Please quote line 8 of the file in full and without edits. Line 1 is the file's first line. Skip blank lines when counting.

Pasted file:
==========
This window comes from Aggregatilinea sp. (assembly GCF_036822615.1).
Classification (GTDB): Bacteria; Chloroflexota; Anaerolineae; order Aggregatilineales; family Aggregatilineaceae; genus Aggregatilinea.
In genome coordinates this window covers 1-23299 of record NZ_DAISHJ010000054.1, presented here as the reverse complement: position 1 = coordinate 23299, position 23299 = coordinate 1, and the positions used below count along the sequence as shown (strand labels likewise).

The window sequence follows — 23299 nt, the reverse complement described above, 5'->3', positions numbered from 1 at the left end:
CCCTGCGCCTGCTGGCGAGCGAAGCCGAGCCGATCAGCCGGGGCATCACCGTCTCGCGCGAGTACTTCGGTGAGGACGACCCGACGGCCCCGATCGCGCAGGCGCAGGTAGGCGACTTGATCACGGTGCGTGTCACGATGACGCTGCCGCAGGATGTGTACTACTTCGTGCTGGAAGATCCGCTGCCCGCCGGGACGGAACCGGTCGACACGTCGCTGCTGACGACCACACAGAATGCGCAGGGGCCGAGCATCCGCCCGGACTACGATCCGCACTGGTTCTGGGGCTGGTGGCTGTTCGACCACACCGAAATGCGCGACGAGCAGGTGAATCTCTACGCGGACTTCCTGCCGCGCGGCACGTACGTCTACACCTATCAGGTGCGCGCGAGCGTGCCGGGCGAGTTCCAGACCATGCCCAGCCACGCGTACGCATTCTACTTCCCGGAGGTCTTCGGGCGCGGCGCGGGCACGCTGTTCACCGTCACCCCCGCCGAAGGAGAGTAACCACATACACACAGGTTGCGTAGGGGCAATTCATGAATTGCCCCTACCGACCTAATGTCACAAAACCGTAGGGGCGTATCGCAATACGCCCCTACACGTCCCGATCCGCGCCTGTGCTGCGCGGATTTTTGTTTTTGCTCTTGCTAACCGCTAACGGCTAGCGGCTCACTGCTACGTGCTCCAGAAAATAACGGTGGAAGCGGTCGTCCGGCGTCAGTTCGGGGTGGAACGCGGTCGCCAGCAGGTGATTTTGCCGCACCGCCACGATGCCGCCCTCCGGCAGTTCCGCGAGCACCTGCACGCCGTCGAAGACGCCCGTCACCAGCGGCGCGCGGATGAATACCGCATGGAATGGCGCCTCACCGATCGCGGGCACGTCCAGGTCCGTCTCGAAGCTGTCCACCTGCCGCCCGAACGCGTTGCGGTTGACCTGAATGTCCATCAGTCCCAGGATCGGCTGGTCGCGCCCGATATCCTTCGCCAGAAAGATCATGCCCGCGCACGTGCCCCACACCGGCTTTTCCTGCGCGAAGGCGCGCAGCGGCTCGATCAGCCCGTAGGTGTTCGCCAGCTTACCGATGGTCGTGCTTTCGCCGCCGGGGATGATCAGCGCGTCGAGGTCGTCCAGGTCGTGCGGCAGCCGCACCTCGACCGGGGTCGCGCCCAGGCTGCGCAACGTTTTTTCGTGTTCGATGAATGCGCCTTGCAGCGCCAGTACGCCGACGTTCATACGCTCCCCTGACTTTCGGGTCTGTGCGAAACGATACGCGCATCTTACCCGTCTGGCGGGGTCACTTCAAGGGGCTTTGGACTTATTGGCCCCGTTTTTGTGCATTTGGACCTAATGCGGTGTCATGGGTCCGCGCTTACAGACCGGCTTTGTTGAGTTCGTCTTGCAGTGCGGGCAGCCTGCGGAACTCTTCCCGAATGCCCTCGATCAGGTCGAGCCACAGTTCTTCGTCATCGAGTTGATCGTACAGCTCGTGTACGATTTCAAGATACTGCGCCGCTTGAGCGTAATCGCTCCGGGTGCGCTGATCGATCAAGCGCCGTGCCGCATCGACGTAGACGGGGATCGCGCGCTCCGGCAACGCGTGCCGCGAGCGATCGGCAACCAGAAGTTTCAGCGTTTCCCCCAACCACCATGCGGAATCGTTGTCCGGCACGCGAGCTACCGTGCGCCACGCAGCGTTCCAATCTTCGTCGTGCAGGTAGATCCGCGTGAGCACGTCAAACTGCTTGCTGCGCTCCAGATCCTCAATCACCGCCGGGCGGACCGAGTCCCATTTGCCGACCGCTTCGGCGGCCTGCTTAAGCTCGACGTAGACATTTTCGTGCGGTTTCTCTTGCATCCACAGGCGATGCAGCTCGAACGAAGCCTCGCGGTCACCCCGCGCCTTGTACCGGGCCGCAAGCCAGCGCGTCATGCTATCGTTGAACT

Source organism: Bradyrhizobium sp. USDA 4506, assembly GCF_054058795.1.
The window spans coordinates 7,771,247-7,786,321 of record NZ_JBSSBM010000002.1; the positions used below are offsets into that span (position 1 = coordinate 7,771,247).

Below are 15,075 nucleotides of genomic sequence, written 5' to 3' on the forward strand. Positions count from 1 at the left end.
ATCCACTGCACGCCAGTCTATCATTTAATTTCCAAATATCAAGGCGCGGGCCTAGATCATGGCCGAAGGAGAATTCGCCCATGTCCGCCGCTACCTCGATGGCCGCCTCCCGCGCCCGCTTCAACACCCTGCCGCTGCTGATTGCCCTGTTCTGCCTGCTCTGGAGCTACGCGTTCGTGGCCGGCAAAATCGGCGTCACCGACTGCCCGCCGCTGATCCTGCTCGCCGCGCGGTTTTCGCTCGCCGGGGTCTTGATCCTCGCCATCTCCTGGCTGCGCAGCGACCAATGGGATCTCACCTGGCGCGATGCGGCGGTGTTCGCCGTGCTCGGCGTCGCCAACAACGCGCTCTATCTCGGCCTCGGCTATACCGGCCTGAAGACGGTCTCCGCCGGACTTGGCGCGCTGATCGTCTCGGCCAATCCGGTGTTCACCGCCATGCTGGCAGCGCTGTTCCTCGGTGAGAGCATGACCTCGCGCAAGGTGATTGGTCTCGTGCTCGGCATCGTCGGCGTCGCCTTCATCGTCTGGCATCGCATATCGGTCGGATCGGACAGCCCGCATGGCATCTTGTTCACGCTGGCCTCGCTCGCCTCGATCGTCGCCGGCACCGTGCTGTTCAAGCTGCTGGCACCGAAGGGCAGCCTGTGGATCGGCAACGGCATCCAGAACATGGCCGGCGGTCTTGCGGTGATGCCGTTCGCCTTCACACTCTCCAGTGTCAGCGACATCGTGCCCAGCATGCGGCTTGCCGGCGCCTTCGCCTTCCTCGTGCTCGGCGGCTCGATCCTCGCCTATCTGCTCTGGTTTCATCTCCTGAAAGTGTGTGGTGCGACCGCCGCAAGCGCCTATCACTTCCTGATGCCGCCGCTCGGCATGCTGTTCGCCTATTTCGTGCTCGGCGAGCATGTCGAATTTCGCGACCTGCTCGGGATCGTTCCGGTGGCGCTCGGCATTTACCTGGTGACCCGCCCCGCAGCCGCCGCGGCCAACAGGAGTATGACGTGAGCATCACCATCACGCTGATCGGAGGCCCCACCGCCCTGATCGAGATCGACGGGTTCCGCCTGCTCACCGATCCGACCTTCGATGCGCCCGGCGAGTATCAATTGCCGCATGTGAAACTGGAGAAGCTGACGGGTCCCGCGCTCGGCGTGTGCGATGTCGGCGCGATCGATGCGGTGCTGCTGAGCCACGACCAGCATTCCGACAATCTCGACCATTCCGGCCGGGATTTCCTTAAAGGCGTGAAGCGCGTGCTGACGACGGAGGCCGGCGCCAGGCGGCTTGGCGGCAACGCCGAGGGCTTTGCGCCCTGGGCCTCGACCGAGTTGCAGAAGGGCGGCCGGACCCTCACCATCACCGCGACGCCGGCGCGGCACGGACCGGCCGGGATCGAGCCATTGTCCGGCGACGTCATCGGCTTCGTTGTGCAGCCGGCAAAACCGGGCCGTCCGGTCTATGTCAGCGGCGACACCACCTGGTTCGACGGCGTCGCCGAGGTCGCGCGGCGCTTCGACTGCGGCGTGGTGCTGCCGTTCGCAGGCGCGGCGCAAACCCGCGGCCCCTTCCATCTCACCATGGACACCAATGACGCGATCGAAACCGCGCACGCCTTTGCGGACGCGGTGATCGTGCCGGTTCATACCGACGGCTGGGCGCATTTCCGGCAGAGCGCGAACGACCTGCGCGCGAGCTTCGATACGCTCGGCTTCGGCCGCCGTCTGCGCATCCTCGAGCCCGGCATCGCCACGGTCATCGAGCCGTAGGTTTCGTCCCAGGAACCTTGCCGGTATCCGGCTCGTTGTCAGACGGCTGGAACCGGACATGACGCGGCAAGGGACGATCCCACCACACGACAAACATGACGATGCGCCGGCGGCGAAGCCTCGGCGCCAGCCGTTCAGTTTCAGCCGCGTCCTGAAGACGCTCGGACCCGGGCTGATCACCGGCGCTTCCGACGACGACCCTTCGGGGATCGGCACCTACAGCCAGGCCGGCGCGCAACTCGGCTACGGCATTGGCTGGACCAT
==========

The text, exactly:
Below are 15,075 nucleotides of genomic sequence, written 5' to 3' on the forward strand. Positions count from 1 at the left end.